Safety First – Precautions to Take Before Hitting the Water with Your Paddleboard

Learning how to paddleboard can be a fun and freakishly amazing experience! Hitting the water with your SUP board is quite a huge accomplishment, especially after hours or days of practice. However, before heading out to the water, it’s wise to ensure the safety of yourself as well as other paddlers on the waters. 

A lot of paddleboarding injuries happen throughout the year, most caused by overlooking simple but critical safety precautions. Whether you’re a pro paddler or just a newbie, it’s essential to keep safety tips in mind to keep calm and ensure everyone’s safety. Below are some paddleboarding safety precautions you should know before hitting the water:

Have Paddleboarding Experience

This is the most important and straightforward paddleboarding safety precaution. Before you head out into the water, ensure you understand the basics of stand-up paddleboarding. If you’re a beginner, you should keep in mind that paddling without taking a lesson or knowing the basics can be dangerous for both you and other paddlers around you.

Besides knowing the paddleboarding fundamentals, it’s also vital to ensure you know how to swim before hitting the water. Paddleboarding and swimming go hand to hand, so if you’re inexperienced in both we recommend taking the lessons. Have patience and ensure you have the right paddle boarding and swimming training before hitting the water with your board.

Check Your Equipment

Paddleboarding equipment includes your board and other basic SUP gear such as the leash, personal floatation device (PFD), etc. Ensure all your SUP equipment is in perfect condition before leaving home and again at your paddling spot before hitting the water. Even if it’s your first time heading out into the water, it should be a no-brainer that paddling with a piece of faulty equipment can pose a huge danger.

Below are several safety precautions to take to ensure your equipment is in perfect condition to hit the water:

  • If you’re using an inflatable board, ensure it’s pumped up to the right PSI, 
  • Ensure your rigid board is put together correctly, 
  • From your board to wetsuit, ensure there are no tears or rips and if there is, do thorough repairs.
  • Your equipment is suitable for the particular condition you’re going to paddle in. 

Check the Weather

Checking the weather condition, wind, and tides before heading out into the water is essential. Most beaches around the world typically inform visitors if the weather is safe for swimming or going into the water. 

It’s also vitally important to have a little knowledge in observing the ocean for changes, as this will help you identify any potential rip tides and tide changes. This will be so useful because you’ll also be able to alert other paddleboarders and swimmers to avoid specific spots at the beach.

If you’re paddling on a lake or river, have it in mind that some conditions like heavy rainfalls can cause sudden surges in water levels. This can cause a calm, meandering lake or river to become raging torrents within a blink of an eye. Fast-moving water poses an extreme risk, while strong waves and currents require advanced paddleboarding training to navigate.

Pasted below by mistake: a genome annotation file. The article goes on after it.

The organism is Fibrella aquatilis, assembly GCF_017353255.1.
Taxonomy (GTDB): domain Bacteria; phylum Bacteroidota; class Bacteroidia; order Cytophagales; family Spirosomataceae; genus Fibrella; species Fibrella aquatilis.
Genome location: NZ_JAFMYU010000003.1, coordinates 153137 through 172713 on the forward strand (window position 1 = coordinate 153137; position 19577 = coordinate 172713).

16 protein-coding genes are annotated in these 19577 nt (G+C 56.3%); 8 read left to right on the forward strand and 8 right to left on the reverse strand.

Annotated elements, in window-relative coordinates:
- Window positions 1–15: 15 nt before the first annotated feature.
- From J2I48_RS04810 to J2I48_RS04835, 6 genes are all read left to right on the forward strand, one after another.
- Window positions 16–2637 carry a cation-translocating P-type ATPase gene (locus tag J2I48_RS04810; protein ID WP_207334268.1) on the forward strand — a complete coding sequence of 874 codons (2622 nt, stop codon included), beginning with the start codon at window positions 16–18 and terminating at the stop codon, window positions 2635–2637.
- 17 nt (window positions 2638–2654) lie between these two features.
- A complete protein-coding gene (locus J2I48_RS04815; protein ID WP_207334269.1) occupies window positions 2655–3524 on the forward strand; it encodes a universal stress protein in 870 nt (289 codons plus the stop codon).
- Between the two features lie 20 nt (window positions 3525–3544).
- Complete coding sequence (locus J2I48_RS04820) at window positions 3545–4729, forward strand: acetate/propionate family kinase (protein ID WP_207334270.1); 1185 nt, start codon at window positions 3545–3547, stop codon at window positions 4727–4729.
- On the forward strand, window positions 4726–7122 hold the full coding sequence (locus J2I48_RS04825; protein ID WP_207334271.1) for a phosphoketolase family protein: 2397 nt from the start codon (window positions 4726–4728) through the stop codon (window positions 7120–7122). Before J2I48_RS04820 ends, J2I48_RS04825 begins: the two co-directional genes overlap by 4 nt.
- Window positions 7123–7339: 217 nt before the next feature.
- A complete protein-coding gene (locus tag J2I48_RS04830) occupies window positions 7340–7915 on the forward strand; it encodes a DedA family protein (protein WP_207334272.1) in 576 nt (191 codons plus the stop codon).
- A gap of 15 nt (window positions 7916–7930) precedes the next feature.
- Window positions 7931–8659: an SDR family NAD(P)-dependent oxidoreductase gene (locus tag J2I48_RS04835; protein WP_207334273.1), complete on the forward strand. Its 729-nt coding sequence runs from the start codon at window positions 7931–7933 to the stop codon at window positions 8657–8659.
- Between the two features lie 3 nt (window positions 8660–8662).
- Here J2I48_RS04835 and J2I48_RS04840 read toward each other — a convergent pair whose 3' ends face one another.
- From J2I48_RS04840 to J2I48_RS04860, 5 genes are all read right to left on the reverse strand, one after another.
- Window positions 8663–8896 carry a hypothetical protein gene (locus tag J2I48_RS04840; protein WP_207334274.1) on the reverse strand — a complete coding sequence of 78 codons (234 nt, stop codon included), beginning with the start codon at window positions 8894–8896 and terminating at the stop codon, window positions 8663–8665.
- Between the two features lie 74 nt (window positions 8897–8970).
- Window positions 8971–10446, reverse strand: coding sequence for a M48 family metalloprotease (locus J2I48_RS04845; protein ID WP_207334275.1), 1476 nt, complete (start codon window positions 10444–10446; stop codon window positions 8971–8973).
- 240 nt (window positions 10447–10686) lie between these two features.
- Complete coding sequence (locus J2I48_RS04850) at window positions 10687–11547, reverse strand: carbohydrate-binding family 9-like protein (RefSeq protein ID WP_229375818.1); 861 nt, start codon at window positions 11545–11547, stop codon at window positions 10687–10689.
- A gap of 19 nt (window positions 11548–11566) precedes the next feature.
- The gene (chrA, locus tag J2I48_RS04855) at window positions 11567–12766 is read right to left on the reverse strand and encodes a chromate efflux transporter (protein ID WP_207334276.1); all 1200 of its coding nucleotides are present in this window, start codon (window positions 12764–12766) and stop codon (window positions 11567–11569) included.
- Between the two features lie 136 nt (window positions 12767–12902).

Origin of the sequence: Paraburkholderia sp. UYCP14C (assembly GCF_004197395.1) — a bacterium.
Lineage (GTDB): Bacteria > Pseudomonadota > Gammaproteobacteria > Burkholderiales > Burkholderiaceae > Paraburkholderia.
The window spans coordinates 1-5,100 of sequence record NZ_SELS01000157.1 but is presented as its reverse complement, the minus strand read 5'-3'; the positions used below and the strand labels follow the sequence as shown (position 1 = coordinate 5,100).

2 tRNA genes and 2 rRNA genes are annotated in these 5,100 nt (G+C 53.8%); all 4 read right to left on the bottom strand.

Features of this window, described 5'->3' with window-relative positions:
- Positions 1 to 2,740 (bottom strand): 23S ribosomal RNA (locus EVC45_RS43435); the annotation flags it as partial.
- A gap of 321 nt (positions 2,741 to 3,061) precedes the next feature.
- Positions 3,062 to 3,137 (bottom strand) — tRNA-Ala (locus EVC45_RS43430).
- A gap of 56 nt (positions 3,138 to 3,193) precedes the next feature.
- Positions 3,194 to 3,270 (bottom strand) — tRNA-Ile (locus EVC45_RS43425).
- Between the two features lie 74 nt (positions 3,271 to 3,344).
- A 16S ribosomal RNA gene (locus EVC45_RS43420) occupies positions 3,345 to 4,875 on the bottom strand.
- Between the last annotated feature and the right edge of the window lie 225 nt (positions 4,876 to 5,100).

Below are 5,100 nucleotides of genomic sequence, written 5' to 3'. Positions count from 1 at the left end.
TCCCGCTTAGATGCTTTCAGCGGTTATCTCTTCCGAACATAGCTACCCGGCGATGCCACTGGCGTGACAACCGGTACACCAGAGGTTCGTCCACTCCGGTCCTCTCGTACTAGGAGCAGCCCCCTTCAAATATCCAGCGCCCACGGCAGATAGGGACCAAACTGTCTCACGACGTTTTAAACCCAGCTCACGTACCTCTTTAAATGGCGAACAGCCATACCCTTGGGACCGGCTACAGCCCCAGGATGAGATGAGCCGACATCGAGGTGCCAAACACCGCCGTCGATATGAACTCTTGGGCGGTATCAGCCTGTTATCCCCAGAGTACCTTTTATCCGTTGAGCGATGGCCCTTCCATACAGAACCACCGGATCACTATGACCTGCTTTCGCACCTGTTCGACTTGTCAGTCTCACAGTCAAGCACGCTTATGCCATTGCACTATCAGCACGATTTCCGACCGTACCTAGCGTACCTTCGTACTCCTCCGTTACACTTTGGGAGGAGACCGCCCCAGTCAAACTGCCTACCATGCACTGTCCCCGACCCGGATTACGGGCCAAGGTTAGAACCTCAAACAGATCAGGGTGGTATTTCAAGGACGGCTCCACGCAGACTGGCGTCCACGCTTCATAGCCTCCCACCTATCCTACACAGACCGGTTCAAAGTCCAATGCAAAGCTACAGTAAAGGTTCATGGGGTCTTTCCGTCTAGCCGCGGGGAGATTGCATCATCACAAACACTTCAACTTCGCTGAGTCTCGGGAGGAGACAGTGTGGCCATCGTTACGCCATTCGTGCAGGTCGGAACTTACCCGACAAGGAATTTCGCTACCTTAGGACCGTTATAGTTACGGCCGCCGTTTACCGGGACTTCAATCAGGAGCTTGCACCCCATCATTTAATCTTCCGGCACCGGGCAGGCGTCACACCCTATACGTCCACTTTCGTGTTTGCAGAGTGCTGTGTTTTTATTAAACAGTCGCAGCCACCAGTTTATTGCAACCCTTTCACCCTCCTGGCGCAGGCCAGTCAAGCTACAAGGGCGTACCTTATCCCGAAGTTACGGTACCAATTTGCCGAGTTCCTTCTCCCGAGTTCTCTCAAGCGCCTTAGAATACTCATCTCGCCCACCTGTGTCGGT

Wear a Personal Floatation Device (PFD) or Lifejacket

PFDs are must-have SUP safety gears, and there’s absolutely no reason why you should ever hit the water without wearing one. PFDs can and do save lives, and they’re one of the most critical safety accessories for even the pro, strongest, and confident swimmers.

If you’re paddling on flat water, an inflatable belt PFD or a standard lifejacket will suffice. However, if you’re heading out into the blue waters, you’ll need to wear an inherently buoyant PFD. Generally, for simple paddleboarding, a belt pack PFD will be better since they’re more compact and won’t negatively affect your paddling ability.

Use a Leash

Another super essential yet overlooked paddling safety practice is wearing a SUP leash. A leash is another critical SUP gear that you can’t afford to paddle without, as it’ll keep you attached/tethered to your board just in case you fall. 

Getting separated from your board can be fatal and scary, especially when you’re far offshore in a windy, choppy condition. Fortunately, you can avoid this risk by simply using a high-quality SUP leash and ensuring it’s properly attached around your ankle.

Always Stay with Your Paddleboard

If you get yourself in a particular emergency, such as falling, drifting too far away, or getting hit by a strong wave, it’s essential to stay with your paddleboard. Your paddleboard is buoyant and will always stay afloat. So, if you get tossed underwater, you should stay calm, follow your leash back to the board, and continue paddling or blow your safety whistle and wait for some help.

Bottom Line

Whether you’re a beginner or pro paddleboarder, it’s important to keep safety precautions in mind before hitting the water. If you want to keep calm and maximize your paddleboarding experience, be sure to put your safety first by adhering to all the above safety tips.


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